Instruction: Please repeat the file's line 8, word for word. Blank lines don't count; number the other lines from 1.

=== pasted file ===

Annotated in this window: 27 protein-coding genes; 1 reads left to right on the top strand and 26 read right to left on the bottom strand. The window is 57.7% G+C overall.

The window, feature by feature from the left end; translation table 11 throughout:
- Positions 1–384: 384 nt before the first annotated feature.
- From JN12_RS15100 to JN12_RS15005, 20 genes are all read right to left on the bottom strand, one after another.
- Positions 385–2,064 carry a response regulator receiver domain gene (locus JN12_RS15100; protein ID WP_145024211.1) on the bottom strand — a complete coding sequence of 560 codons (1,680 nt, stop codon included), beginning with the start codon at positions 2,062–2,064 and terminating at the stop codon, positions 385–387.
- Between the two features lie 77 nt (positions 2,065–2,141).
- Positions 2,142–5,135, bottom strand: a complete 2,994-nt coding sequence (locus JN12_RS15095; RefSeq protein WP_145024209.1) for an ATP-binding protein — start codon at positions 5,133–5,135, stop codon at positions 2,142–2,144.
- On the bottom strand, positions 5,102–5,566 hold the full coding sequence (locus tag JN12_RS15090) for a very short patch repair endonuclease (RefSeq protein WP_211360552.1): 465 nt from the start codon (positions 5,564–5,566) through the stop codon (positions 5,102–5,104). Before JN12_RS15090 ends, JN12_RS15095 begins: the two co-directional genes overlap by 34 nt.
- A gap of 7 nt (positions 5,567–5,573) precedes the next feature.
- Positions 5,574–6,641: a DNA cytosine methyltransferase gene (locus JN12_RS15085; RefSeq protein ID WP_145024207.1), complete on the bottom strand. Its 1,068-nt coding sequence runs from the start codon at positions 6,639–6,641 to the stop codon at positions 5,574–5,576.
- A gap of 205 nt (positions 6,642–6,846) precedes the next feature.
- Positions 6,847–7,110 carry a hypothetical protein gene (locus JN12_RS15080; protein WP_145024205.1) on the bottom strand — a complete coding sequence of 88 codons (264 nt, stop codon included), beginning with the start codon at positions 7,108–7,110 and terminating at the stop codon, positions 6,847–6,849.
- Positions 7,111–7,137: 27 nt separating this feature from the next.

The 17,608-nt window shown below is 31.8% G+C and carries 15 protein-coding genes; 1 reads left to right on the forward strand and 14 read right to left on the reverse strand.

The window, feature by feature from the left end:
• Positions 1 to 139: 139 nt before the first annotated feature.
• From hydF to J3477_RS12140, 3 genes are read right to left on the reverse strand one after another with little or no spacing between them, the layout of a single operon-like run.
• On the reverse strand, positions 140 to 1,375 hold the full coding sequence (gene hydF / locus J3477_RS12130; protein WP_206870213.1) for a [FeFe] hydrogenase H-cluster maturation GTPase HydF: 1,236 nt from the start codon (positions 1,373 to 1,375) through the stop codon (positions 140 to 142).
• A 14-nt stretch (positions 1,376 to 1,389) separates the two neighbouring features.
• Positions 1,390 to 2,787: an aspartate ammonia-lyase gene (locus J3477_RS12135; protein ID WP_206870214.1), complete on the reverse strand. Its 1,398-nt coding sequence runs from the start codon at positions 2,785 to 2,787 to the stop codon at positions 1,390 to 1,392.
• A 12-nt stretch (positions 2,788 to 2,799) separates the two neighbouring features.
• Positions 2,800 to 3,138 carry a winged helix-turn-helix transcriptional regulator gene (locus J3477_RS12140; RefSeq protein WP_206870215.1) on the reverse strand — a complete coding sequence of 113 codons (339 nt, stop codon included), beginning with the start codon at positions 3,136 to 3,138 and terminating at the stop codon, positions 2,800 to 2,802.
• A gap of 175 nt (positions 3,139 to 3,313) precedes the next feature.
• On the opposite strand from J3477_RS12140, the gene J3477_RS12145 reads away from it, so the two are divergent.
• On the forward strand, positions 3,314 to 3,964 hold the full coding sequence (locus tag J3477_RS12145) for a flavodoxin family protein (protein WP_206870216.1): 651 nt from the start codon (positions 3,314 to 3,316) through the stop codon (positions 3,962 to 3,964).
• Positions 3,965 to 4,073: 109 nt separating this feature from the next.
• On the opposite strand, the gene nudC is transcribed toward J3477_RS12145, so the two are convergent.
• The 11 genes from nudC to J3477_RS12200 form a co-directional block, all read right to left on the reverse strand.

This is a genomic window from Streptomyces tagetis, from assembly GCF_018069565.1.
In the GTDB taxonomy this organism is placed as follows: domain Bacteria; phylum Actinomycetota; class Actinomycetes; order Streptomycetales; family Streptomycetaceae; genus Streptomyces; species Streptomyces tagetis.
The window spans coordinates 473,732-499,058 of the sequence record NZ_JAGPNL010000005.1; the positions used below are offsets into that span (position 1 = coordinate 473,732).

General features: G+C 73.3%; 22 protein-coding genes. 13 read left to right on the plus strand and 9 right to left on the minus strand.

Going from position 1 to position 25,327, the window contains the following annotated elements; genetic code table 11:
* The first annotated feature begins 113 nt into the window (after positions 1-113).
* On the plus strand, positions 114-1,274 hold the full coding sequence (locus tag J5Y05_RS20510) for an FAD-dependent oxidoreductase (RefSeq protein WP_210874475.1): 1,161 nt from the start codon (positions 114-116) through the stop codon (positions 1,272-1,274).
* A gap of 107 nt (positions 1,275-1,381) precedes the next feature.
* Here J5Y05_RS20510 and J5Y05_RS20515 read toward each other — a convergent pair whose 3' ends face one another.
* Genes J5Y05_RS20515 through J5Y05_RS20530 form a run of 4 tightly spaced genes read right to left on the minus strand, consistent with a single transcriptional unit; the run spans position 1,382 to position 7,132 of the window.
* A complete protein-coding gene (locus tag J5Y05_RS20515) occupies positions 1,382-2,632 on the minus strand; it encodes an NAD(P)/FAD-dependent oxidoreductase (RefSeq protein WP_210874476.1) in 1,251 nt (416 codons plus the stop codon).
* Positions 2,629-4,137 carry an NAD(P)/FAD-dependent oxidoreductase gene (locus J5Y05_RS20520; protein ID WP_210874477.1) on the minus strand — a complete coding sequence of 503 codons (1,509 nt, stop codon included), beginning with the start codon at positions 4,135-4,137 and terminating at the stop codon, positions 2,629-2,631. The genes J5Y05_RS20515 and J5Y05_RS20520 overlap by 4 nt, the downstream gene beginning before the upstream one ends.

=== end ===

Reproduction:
- On the bottom strand, positions 5,102–5,566 hold the full coding sequence (locus tag JN12_RS15090) for a very short patch repair endonuclease (RefSeq protein WP_211360552.1): 465 nt from the start codon (positions 5,564–5,566) through the stop codon (positions 5,102–5,104). Before JN12_RS15090 ends, JN12_RS15095 begins: the two co-directional genes overlap by 34 nt.